Pomme d'api

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Pomme d'api is a one-act opérette of 1873 by Jacques Offenbach with a French libretto by Ludovic Halévy and William Busnach.[1]

Background[edit]

Offenbach had heard Louise Théo singing in café-concert in Paris and although her voice was unremarkable, her stage presence made him decide to centre his next stage work around her. Run-throughs of the opera took place during the summer of 1873 at the 'Villa Orphée' home in Étretat which Offenbach had built and furnished with the royalties from Orphée aux Enfers.[2] Théo's success in Pomme d'api stimulated Offenbach to create a full-length work around her for the Renaissance. In seven weeks he composed La jolie parfumeuse, which, as with the one-act piece, perfectly suited her talent.[3]

Performance history[edit]

The première was on 4 September 1873 at the Théâtre de la Renaissance, Paris, on the same bill as La permission de dix heures. On 20 April 1874 Pomme d'api was seen at the Théâtre des Bouffes-Parisiens on a bill with Les rendez-vous bourgeois and La chanson de Fortunio and ran for 60 performances. In 1877 it was staged at the Theater an der Wien.[4] It was not seen in Paris until 1900 when 60 performances were given at the Bouffes-Parisiens.[5] Seven separate broadcast recordings were made by the French national broadcasting between 1945 and 1974.[4]

A revival (in a triple bill with M. Choufleuri restera chez lui le . . . and Mesdames de la Halle) was mounted at the Paris Opéra-Comique in 1979 (with revivals in 1980 and 1983) and recorded in the Salle Garnier, Monte Carlo in September 1982, conducted by Manuel Rosenthal.[6] The piece was seen in Bologna and Jesi in 2010.[7]

Roles[edit]

The libretto of the opérette
Role Voice type Premiere cast,
4 September 1873[4]
(Conductor: )
Rabastens baritone Daubray
Gustave, his nephew soprano Anna Dartaux
Catherine soprano Louise Théo

Synopsis[edit]

Paris, 1873, a room in the house of Rabastens, with doors off

As the curtain rises, the old bachelor and sewing-machine maker Rabastens dismisses his maidservant. He awaits a visit from Gustave, his nephew, whose liaison with a girl called Pomme d'api he views with disapproval, and has therefore cut off his allowance. When Gustave arrives, he admits that he has reluctantly submitted to his uncle’s wishes, and broken off with Pomme d'api, despite the fact that instead of her angelic face, he will have to look at his uncle’s every evening. He goes to his room. Next the new maid whom Rabastens has engaged via an agency - Catherine - comes in. Rabastens is pleased with her – so much so that he forgets to treat her like a servant, even inviting her to dine with him and his nephew. Gustave recognizes Catherine as his love, but she is indifferent to his regrets, unmoved even by the photo of them the day she was rose queen at Nanterre. To really test his devotion, Catherine allows Rabastens to make advances. During the meal, having taken some champagne, Catherine declares that she has been abandoned by her lover, but in a ‘list’ song she says she will accept the first man to propose, whoever he is, and lets Rabastens embrace her. Gustave is so hurt by this that he makes to leave home. Catherine realizes that he must love her and embraces him. Initially furious, Rabastens relents, gives his blessing to Gustave's marriage, and increases his allowance.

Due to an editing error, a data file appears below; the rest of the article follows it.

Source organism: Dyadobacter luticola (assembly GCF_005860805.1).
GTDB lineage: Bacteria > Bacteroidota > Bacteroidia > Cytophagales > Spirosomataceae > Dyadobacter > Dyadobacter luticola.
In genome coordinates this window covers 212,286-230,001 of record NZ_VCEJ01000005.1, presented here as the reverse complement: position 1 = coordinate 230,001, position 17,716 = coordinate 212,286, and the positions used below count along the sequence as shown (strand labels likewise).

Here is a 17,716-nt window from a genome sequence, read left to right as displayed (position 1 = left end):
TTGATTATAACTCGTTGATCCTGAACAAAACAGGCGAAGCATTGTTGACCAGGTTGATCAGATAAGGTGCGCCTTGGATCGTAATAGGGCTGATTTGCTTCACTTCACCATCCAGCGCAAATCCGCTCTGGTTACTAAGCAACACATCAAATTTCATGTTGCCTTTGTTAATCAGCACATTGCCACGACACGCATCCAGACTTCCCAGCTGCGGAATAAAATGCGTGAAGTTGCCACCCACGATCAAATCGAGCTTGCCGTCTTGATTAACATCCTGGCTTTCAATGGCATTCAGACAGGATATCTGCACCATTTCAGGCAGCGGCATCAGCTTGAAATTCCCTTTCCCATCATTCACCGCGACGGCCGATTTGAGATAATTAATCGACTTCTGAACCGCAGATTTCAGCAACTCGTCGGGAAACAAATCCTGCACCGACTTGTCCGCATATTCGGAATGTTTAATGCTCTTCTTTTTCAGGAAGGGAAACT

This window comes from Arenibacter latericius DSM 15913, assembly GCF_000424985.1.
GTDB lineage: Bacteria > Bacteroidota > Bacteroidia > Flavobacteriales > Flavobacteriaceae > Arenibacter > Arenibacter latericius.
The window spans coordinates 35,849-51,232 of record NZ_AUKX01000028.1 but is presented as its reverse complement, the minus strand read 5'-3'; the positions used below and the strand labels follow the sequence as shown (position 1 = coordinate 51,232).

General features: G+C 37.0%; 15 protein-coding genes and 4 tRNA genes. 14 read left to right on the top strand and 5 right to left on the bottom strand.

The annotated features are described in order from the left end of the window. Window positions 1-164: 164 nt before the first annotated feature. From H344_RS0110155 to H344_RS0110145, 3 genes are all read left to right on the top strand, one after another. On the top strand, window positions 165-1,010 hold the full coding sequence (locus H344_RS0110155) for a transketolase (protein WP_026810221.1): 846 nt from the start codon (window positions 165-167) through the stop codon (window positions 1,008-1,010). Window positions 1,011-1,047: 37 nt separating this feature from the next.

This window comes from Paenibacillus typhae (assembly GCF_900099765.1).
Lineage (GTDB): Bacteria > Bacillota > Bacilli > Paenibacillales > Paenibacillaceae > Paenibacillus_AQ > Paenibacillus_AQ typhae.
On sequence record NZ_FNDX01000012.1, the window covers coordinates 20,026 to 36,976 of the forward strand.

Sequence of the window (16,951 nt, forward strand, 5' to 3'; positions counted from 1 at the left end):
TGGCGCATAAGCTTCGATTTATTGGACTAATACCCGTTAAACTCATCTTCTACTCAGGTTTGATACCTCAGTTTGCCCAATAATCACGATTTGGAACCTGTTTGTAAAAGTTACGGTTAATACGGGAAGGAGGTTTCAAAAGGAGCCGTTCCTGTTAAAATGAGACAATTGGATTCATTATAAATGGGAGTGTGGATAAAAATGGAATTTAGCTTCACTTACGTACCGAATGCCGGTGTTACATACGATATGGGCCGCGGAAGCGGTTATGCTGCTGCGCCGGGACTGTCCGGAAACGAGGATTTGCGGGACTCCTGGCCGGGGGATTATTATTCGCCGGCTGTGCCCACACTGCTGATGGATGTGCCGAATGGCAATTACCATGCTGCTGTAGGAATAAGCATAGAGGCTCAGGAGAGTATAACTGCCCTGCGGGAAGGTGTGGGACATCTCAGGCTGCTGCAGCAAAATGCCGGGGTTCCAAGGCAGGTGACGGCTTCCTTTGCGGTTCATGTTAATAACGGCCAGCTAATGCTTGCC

Musical numbers[edit]

  • Overture
  • Couplets (Rabastens) « L’employé m’a dit, de quel âge »
  • Romance (Gustave) « Mon oncle ne vous fâchez pas »
  • Couplets « Bonjour monsieur je suis la bonne »
  • Trio « Va donc, chercher le gril ! »
  • Duo « C’est un dimanche, un matin »
  • Trio « A table ! A table !»; Chanson « Versez » ; Rondeau « J’en prendrai un, deux, trois »
  • Romance « Consultez votre cœur »
  • Finale « J’en prendrai un, deux, trois »

References[edit]

  1. ^ Lamb A. Jacques Offenbach (work list). In: The New Grove Dictionary of Opera. Macmillan, London and New York, 1997.
  2. ^ Harding J. Jacques Offenbach. John Calder, London, 1980.
  3. ^ Martinet A. Offenbach, sa vie et son oeuvre. Dentu et Cie, Editeurs, Paris, 1887.
  4. ^ a b c Yon, Jean-Claude. Jacques Offenbach. Éditions Gallimard, Paris, 2000.
  5. ^ Stoullig E. Les Annales du Théâtre et de la Musique, 26eme edition, 1900. Librairie Paul Ollendorff, Paris, 1901.
  6. ^ Booklet notes for La Voix de son Maitre 1731743, 1983.
  7. ^ Operabase, schedule of rare and neglected operas, 2009-2010.